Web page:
Once accepted to our program, the students spend 20 days on our campus, where our trainers teach them how to use their new guide dogs. This begins on Freedom Walk, a winding mile-and-a-half-long path on our beautifully landscaped 33-acre campus. This secluded environment gives our students the confidence they need to step outside and place their trust and safety in a dog they have just met. Training moves off-campus and gets increasingly challenging as the 20-day curriculum progresses. Short-term program success is measured at various points throughout the training curriculum.

At the end of the training, we also administer student exit surveys with questions evaluating our trainers, the course material itself, and our facilities. During the past 24 months, we have surpassed our goal of meeting or exceeding our students' expectations at least 90 percent of the time, with a 97 percent satisfaction rating.

 
Long Term Success
Our Guide Dog Program increases visually impaired individuals' mobility, independence, and opportunity for safe travel. After graduating from the program, participants have the skills and confidence to use their new guide dogs to take advantage of professional, educational, and social opportunities. Typically, a person works his or her guide dog for approximately eight years, until the dog is retired and a new guide dog is obtained. Our graduate services department consists of certified guide dog trainers who provide ongoing training and assistance to the guide dog team for as long as it is actively working. The long-term success of the program is extended with each guide dog a person receives.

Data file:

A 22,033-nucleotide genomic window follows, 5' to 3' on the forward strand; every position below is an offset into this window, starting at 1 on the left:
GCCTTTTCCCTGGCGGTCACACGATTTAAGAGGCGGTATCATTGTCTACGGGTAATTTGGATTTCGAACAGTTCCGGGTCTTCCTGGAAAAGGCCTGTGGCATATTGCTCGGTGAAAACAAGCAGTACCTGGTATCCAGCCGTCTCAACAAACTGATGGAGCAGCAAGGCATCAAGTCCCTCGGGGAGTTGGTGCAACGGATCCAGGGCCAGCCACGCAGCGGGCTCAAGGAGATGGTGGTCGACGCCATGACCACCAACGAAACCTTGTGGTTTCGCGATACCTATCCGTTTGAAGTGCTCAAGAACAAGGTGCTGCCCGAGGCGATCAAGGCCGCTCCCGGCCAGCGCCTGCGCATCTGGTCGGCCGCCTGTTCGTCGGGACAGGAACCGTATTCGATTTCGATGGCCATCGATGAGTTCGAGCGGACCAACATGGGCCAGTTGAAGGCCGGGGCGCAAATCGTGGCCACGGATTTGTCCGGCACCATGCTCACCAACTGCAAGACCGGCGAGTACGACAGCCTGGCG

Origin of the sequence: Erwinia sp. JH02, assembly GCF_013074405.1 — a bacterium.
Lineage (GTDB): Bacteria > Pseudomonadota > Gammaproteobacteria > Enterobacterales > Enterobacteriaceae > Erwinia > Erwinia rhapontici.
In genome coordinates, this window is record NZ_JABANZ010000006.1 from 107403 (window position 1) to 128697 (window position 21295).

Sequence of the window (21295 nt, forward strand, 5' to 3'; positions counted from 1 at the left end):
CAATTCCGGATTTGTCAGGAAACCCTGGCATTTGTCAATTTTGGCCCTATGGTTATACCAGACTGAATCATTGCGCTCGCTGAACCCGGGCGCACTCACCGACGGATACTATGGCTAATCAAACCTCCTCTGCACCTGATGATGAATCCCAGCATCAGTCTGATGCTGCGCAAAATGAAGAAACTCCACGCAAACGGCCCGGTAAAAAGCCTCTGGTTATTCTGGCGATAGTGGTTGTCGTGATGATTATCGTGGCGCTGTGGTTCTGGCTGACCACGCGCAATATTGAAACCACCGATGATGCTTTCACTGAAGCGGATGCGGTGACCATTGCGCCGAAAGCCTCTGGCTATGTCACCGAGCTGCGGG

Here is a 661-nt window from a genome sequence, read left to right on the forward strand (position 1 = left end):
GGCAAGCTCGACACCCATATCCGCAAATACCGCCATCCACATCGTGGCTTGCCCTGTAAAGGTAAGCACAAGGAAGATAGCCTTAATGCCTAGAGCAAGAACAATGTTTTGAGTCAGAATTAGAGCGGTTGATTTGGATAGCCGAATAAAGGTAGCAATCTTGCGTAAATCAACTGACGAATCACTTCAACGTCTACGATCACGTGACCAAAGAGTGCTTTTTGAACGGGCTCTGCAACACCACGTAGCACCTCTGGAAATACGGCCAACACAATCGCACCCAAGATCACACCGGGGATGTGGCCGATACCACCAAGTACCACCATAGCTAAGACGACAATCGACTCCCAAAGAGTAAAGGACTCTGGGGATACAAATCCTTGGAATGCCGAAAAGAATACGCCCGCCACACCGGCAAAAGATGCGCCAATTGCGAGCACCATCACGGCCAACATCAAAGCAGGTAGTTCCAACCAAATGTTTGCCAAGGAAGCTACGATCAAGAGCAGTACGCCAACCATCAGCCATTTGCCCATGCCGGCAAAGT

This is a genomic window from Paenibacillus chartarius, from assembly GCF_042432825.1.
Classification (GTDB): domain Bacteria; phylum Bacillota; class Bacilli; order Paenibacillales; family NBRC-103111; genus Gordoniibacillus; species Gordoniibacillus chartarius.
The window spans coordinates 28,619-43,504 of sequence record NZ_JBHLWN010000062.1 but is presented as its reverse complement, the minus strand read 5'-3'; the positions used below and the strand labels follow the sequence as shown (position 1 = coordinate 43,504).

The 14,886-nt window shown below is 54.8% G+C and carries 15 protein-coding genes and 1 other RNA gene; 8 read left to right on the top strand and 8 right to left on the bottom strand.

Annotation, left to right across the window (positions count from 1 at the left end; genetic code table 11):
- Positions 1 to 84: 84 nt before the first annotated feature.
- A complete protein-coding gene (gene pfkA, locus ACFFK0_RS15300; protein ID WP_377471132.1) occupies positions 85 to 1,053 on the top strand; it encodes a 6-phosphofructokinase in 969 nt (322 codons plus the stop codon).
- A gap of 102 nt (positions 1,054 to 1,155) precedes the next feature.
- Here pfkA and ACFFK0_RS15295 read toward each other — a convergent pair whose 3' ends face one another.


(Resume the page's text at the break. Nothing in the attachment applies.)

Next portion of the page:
We evaluate this success with graduate surveys, completed after the students return home with their dogs that assess the students' quality of life since receiving their guide dogs as well as asking whether they would return to Southeastern Guide Dogs for another dog in the future. 
Program Success Monitoring

Program Goals and Objectives
The goal of our Guide Dog Program is to provide veterans who are visually impaired with increased mobility, freedom, and opportunity for safe travel by pairing them with guide dogs.

Our objective is for at least 90 percent of participants to rate their 20-day training experience on our campus as having met or exceeded their expectations. Questions include whether:

 * Our training curriculum met their learning expectations

* They perceived their trainers had sufficient expertise to teach them

* They felt like their time during training was well spent